City of Heavenly Fire – Cassandra Clare Every Word – Ellie Marney Skinjob – Bruce McCabe
i. Bloodlines – Richelle Mead
ii. The Golden Lily – Richelle Mead
iii. The Indigo Spell – Richelle Mead
iv. The Fiery Heart – Richelle Mead Silver Shadows – Richelle Mead Looking For Alibrandi – Melina Marchetta
- Goose – Dawn O’Porter
Run – Gregg Olsen
- Love Letters to the Dead – Ava Dellaira
- Stoner – John Williams
- The Wrong Girl – Zoë Foster
- A Fatal Tide – Steve Sailah
- Murder in Mississippi – John Safran
- Elianne – Judy Nunn
- Being Jade – Kate Belle
Martha in the Mirror – Justin Richards
- Shining Darkness – Mark Michalowski
- The Hound of the Baskervilles – Sir Arthur Conan Doyle
- Divergent – Veronica Roth
- Insurgent – Veronica Roth
- Allegiant – Veronica Roth
- The Messenger – Markus Zusak
- Fragile Things – Neil Gaiman
- The Mammoth Book of Angels and Demons
Eleanor & Park – Rainbow Rowell
- NOS4R2 – Joe Hill
- The Gospel of Loki – Joanne M. Harris
- Hades – Candice Fox
- Last Night at Chateau Marmont – Lauren Weisberger
- Thirteen Reasons Why – Jay Asher
- Are You Seeing Me? – Darren Groth
Hello, my lovely followers. I realise I have been gone for a while. Two weeks I believe. Without so much as a goodbye! I am so sorry. But I have a very good excuse. Not only have I been voraciously re-reading Bloodlines in preparation for Silver Shadows‘ release, but I have been on “holiday” in my home town. Why the inverted commas? It was a little stressful. And eye-opening. And all kinds of emotional. Let’s just say that when I got back to Canberra, I was incredibly confused. And more aware of myself than I have been in months.
With this in mind, I hope that you’ll forgive me. Uni goes back next week and as such, I think my posts will be a little more sporadic than usual. To tell you the truth, I’m definitely looking forward to taking a bit of a break next year.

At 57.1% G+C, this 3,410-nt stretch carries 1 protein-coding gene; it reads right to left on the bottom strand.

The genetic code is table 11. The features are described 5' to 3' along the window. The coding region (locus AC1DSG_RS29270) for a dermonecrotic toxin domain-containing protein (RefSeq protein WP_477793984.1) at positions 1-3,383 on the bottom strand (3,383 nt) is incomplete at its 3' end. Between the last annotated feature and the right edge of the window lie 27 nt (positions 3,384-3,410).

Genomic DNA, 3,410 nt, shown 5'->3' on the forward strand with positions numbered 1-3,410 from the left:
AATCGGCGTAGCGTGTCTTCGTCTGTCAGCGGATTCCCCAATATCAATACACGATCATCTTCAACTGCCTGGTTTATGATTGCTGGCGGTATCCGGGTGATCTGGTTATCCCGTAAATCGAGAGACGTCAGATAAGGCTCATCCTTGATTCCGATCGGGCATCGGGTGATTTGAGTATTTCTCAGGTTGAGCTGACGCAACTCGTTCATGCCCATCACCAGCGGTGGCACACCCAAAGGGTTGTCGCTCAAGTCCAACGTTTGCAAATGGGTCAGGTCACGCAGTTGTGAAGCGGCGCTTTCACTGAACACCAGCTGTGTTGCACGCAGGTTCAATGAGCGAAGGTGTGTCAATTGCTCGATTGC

So, without further ado, let’s talk Silver Shadows!
The opening few chapters were incredibly hard work for me. It took me a few chapters to really sink into the story. This has nothing to do with Mead’s writing ability. Well, it kinda does. See, she wrote Adrian’s descent into self-pity and worthlessness [SPOILER FOR THE FIERY HEART] after Sydney was taken to re-education so well that I actually didn’t feel all that sorry for him. Adrian Ivashkov, when we meet him in Frostbite way back in the Vampire Academy series, was a spoiled little rich boy. He had a heart of gold that he kept buried under vices. He never wanted to better himself and, to be frank, I never got the sense that he wanted to. Not until Sydney. His character arc was so beautifully constructed in between the two series that when he backslid, I felt so disappointed in him that I couldn’t get into his story arc. And after that thing with Nina? I was disgusted.
The structure of this novel puts Sydney and Adrian’s story lines side-by-side, mirroring the layout of The Fiery Heart. And what I saw was Sydney, struggling for survival and putting her faith in a man who had given up. When she never did. Of course, like in all YA novels, the man comes through in the end, but Adrian, I felt, let Sydney down.
Now, this is not a reviewer’s usual stance, is it? They talk about the writing and the characters and the plot, not the intricacies of a character’s personality. So I will say this: Mead muster be an incredible writer to make me feel so much disdain for a character for which I had so much respect. And not only that, but she definitely knows her characters. And, as you all know, I love me some well-rounded characters.